to the proposed or suggested date of 18 May as the deadline for the
resolution of the crisis. This date was set by President Aristide and
representatives of various sectors in the country. The crisis cannot be
resolved through disagreements or by showing bad faith. We need to tell the
truth, according to the prime minister, who adds: "//No matter whether it is
the ruling party or the entire opposition or the Convergence, I believe that
everybody has something to bring so we can get out of this crisis.//"
9.  The United States has encouraged the Haitian protagonists to reach a
political compromise. US Ambassador Brian Dean Curran said so while he was
participating in the official launch of the strategic planning process for
the struggle against AIDS. He explained that the United States has not
changed position and that it always advocates dialogue, compromise, and
flexibility to resolve the crisis.
10.  Various Haitian employers' associations held an important meeting
over the past weekend in order to find a final solution to the crisis. Many
proposals have been made to resolve the crisis. The employers' association
is now preparing a final document that will be submitted to Aristide and the
opposition. It should be pointed out that the business sector participated
in a meeting with Aristide at the National Palace last week. Aristide has
already received documents from the main employers' associations on the
11.  The FL deputies say they are ready to end their terms to facilitate
the resolution arising from the 21 May elections. Delmas Deputy Yves
Crystallin encourages the protagonists to continue to talk so the crisis can
be resolved. He says he is willing to comply with whatever decision his
party might make for the good of the nation.
12.  Alix Lamarque, president of the Provisional Electoral Council, CEP,
says the complementary elections that the institution is organizing will not
be held unless the crisis is resolved. In the meantime, the CEP members are
working to establish structural bases, especially in the electoral
departments. The CEP, led by Alix Lamarque, cannot yet work properly. The
CEP president says the complementary elections cannot be held unless the
discussions to resolve the crisis reach an end. Lamarque: "Complementary
elections directly lead to the formation of the Permanent Electoral Council.
This council is elected for nine years.... this means if there is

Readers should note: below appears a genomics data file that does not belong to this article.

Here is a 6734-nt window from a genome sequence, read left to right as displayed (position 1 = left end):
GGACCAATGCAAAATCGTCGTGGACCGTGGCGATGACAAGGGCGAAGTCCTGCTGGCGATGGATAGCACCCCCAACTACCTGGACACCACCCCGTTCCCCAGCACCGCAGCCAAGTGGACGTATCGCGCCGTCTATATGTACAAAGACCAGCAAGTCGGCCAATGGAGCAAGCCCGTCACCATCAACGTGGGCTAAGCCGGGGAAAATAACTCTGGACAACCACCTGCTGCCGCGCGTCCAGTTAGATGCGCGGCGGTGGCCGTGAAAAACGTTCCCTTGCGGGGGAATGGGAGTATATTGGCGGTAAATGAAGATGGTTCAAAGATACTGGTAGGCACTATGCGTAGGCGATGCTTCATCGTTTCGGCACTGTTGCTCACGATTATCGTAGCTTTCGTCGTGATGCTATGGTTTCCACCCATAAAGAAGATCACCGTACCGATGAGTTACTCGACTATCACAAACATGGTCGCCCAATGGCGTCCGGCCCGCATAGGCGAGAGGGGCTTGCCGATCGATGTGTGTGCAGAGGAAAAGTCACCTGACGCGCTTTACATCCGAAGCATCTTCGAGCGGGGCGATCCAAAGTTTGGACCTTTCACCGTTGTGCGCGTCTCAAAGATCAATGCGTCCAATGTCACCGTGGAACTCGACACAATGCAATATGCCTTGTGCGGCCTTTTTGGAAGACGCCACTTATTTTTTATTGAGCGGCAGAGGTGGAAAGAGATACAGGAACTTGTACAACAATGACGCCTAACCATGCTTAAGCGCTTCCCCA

controversy over the 21 May elections and the 26 November elections." He
thinks it would not be a good idea to hold new elections at this time. He is
satisfied to see that there is a chance to get out of the crisis. CEP
Treasurer Harold Julien explains that two things particularly interested
them. They wan to get in touch with the people who are in charge of CEP
materials in the provincial cities. Some of the CEP members announce that
they will visit Centre Department on 8 May.
13.  Ads.
14.  Economic segment by Georges Henry, Jr, on economic growth in
15.  Ads, followed by international news.
16.  An Ivorian national was abducted yesterday in front of his home in
Montagne Noire, Petion-Ville, by a group of unidentified individuals. His
wife explains that he did not have particular problems with anybody and
attributes this abduction to the general situation of insecurity that
prevails in the country.
17.  Justice Minister Garry Lissade has announced investigations for the
arrest of all those who perpetrate kidnappings in the country. Lissade is
pleased by the various actions undertaken jointly by his ministry and the
police in order to fight banditry and insecurity in Haiti. Lissade warns all
kidnappers: "This is a new evil that is taking shape in the country, but we
will not let it develop." He explains that investigations are under way in
order to find those responsible for these abductions. He invites the kidnap
victims to provide information that can help the police find and arrest the
18.  Ads.
19.  The strategic plan for the struggle against AIDS was launched
yesterday in Port-au-Prince. During the inaugural ceremony at the Montana
Hotel, Health Minister Henry-Claude Voltaire said that this programme will
allow the prevention and the treatment of sexually transmitted diseases,
such as AIDS. He announced the formation of a sector-based committee to
implement this programme. For her part, Lea Guido, representative of the WHO
and the Pan-American Health Organization, says all UN organizations gathered
within UNAIDS are willing to contribute to the success of this plan. On this
occasion, President Aristide spoke of the government's commitment in the
struggle against AIDS. He said that, despite the country's financial
difficulties, "there must be a general mobilization against AIDS."
20.  The Belle-Anse Coffee Planters Organization is complaining about
the problems caused by an insect that is infesting the coffee plantations.
The president of the association, Jean-Samelite Desruisseaux [phonetic],
says the planters of Belle-Anse and Thiote risk losing between 40 and 50 per
cent of their coffee crops because of this insect. They call on officials at
the Ministry of Agriculture to send technicians to the area to help them
fight this insect.
21.  Report by correspondent Yves Delva in Cavaillon on violent
incidents between inhabitants of the region and policemen following a road
accident that happened during the morning of 7 May. Two people died in the
accident. After the driver of a vehicle struck and killed a little girl who
was going to school, the driver fled to avoid attacks by the girl's
relatives and took refuge at the Cavaillon Police Station. Another person
who jumped out of the vehicle fell and died. A few minutes later, several
dozen people went to the Cavaillon Police Station. They smashed up the
vehicle and told the policemen to hand the driver over to them. The
policeman, who did not give in to these demands, managed to take the driver
22.  News summary.
Source: Signal FM Radio, Port-au-Prince, in Creole 1230 gmt 8 May 01
/BBC Monitoring/ © BBC